Prom 26 – The Welcome Arrival of Rain

Composer Portrait – Judith Weir

Weir
Music for 247 strings
Sketches from a Bagpiper’s Album
Distance and Enchantment

Judith Weir in conversation with Andrew McGregor

Contemporary Consort of the Royal College of Music

Lecture Theatre, Victoria & Albert Museum, London

Prom 26

Weir
The Welcome Arrival of Rain [UK premiere]
Schumann
Cello Concerto in A minor, Op.129
Shostakovich
Symphony No.10 in E minor, Op.93

Heinrich Schiff (cello)

BBC Scottish Symphony Orchestra
Ilan Volkov


Reviewed by: Richard Whitehouse

Reviewed: 7 August, 2003
Venue: Royal Albert Hall, London

There’s a quizzical, speculative feel to much of Judith Weir’s music that works especially well at an ensemble level (with or without voice). The “Composer Portrait” prior to the main Prom offered an enticing showcase to that effect. Two pieces were from the 1980s – the pithy snapshots of Music for 247 strings (243 + 4 for those pianists and violinists among us) and the deceptively whimsical Sketches from a Bagpiper’s Album. Following was the recent Distance and Enchantment, in which the often-agitated interplay of the piano quartet simulates but never merely imitates a larger-scale discourse.

Such discourse was evident in The Welcome Arrival of Rain, premiered by Osmo Vänskä and the Minnesota Orchestra in January and now included as the enterprising opening item of Ilan Volkov’s Proms debut. The inspiration of the coming of the monsoon-season in India, the title derived from Hindu epic verse, underlines a process in which twin melodic lines span a musical texture of proliferating density and animation – spurred on, in the latter respect, by the prominence of roto toms and tomtoms. Impressively judged as an evolving organic entity, but less distinctive in actual content, and – for all that Volkov’s performance sounded prepared and conscientious – still with a feeling that Weir’s orchestral writing is chamber composition writ large rather than conceived directly for the apparatus at hand.

Projection on a not dissimilar level is to be found in Schumann’s Cello Concerto, where the ruminative intimacy of the dialogue between soloist and orchestra is at a premium in the expanse of the Albert Hall. With Heinrich Schiff alternately robust and yielding in the solo part, formal integration was ensured, but there was often a sense that the expressive depth of the music was simply being relayed rather than created anew. The ’serenade’ of the central slow movement, with its warm-hued harmonies and almost Berliozian pizzicato strings, was the undoubted highlight.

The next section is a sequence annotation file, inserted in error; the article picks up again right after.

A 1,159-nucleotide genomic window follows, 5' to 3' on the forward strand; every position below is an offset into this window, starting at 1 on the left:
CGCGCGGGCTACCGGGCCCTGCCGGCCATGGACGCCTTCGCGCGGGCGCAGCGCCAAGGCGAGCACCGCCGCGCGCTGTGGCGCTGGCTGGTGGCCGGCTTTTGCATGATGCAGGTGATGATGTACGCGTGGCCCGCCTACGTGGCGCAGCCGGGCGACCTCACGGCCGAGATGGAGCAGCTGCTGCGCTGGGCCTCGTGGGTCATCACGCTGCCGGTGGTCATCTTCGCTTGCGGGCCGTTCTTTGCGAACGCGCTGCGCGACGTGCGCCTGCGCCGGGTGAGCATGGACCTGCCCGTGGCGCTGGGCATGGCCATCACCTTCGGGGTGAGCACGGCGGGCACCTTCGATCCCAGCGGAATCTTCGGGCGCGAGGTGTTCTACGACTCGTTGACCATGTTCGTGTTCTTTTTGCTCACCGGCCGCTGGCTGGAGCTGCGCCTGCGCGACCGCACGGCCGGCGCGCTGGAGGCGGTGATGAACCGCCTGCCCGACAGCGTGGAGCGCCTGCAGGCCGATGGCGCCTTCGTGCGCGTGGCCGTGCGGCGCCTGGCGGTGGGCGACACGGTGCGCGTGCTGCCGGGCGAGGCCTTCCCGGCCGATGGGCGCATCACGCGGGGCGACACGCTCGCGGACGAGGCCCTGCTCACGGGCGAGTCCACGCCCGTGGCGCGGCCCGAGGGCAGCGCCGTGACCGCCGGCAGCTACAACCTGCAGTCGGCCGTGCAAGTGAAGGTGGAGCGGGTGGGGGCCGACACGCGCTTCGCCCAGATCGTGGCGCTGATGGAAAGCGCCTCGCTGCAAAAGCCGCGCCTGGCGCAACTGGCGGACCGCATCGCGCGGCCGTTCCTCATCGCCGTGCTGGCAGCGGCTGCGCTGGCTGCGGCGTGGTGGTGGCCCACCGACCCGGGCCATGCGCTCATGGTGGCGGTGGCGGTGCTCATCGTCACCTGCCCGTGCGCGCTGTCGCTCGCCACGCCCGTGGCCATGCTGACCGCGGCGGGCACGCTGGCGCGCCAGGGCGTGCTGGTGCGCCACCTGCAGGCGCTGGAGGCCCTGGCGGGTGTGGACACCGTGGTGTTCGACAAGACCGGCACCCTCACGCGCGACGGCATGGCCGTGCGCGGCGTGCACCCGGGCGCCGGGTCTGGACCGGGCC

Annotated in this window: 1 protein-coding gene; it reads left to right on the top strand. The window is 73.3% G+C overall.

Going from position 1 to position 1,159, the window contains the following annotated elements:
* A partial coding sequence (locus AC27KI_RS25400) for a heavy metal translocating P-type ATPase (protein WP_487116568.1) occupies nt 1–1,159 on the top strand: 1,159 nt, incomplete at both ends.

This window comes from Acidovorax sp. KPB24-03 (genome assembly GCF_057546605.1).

Volkov’s concert debut as Chief Conductor of the BBC Scottish Symphony included a powerful if at times overwrought account of Mahler’s Sixth Symphony. This performance of Shostakovich 10 confirmed an impressive grasp and understanding of symphonic logic. That this was a consciously musical performance should not imply any lack of emotional depth or characterisation. Rather Volkov sought to integrate the thematic elements in the arch-like span of the opening ’Moderato’ without point-making and at an almost constant basic pulse. Whether or not a portrait of Stalin, the brief ensuing ’Allegro’ has a compacted violence that was sold short here, while the seemingly inscrutable emotions of the ’Allegretto’ were a little too literally delineated – notably the magical ’semplice’ passage on high woodwind near the centre of the movement, a musical definition of the ’unbearable lightness of being’ if ever there was one.

Yet the expectant dissolve at the movement’s close, and the bleak austerity of the ’Andante’ portion of the finale were judged to a nicety. At a forward but never headlong tempo, the main ’Allegro’ was truculently delivered – the DSCH motto blasted out implacably before heading into the coda. Sloppy percussion work here (not least some spurious-sounding cymbal clashes) detracted from the overall assurance of orchestral response.

Interpretatively speaking, Volkov as yet lacks the means to generate an inexorable momentum – in passages like the central climax in the opening movement or the coda in the finale – that marks out great from fine conducting. That one can speak of such qualities with a conductor still in his ’twenties is, of course, a sign of the innate ability that Volkov has at his disposal.

  • Radio 3 of Prom 26 re-broadcast on Monday 11 August at 2.00 p.m.
  • BBC Proms

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